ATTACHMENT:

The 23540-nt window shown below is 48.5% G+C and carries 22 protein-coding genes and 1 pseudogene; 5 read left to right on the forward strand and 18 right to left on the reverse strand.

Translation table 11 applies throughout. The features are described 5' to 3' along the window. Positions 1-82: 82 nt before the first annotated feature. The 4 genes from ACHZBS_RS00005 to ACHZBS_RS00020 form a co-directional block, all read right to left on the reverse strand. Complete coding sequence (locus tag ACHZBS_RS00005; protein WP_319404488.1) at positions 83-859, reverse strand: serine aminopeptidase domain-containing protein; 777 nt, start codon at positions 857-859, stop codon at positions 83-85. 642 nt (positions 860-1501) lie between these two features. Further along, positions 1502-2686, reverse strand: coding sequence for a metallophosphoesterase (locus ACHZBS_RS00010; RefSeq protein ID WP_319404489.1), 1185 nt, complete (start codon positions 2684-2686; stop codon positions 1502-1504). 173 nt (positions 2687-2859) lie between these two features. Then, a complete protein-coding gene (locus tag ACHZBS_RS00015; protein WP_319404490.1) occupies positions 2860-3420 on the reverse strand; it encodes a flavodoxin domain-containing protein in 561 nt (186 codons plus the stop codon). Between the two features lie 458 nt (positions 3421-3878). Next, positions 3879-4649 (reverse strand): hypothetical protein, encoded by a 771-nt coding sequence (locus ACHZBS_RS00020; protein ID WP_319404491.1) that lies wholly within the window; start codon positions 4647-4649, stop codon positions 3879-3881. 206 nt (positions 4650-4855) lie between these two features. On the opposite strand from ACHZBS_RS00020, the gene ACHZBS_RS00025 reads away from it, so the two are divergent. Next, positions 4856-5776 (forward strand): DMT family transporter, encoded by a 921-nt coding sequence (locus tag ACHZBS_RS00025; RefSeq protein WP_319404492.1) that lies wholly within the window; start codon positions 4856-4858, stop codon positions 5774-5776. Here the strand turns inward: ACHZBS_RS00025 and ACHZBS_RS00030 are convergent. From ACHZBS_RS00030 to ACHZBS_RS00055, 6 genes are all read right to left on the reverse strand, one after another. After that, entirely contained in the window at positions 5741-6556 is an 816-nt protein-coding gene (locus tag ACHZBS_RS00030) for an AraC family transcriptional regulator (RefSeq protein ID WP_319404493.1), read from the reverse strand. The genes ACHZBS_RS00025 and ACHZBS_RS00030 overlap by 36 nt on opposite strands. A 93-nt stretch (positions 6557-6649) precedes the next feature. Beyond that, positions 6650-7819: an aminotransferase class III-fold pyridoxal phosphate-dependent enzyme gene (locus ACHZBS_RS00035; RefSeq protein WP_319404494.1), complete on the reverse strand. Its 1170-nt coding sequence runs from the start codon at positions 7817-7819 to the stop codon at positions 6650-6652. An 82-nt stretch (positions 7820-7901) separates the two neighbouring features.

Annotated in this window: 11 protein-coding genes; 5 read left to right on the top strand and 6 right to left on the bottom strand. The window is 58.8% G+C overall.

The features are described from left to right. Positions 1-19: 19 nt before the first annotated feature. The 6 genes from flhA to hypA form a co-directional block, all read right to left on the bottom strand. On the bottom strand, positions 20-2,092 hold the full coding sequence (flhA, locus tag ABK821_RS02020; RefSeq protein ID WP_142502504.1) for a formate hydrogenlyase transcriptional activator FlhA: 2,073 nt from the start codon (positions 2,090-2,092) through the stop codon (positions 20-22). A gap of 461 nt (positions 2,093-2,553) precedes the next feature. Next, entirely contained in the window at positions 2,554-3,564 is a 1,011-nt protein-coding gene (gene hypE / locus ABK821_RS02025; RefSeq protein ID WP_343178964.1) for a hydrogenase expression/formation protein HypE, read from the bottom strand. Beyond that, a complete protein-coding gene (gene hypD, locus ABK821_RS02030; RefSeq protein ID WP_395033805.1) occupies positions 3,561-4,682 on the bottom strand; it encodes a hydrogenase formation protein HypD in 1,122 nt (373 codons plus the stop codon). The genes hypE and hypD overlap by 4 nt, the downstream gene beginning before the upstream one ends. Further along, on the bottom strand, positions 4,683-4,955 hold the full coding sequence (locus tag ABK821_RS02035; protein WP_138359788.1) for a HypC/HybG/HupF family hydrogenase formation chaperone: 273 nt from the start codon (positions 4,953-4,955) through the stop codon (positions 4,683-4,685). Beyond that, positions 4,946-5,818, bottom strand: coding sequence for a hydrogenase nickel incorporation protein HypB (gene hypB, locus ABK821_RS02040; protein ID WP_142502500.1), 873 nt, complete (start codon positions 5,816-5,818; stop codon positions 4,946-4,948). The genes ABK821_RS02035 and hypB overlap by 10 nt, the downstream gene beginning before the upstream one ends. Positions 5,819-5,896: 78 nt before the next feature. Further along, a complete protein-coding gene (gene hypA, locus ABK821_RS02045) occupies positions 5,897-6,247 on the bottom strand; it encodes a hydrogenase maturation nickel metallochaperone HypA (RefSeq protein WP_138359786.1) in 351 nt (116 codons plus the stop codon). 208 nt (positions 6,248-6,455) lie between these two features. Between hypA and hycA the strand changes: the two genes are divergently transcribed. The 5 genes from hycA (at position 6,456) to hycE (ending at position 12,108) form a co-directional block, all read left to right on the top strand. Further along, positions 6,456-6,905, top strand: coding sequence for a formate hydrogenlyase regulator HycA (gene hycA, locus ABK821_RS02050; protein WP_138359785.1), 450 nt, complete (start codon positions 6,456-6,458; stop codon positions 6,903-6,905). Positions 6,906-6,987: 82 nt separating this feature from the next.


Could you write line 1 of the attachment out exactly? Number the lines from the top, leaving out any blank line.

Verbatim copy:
The 23540-nt window shown below is 48.5% G+C and carries 22 protein-coding genes and 1 pseudogene; 5 read left to right on the forward strand and 18 right to left on the reverse strand.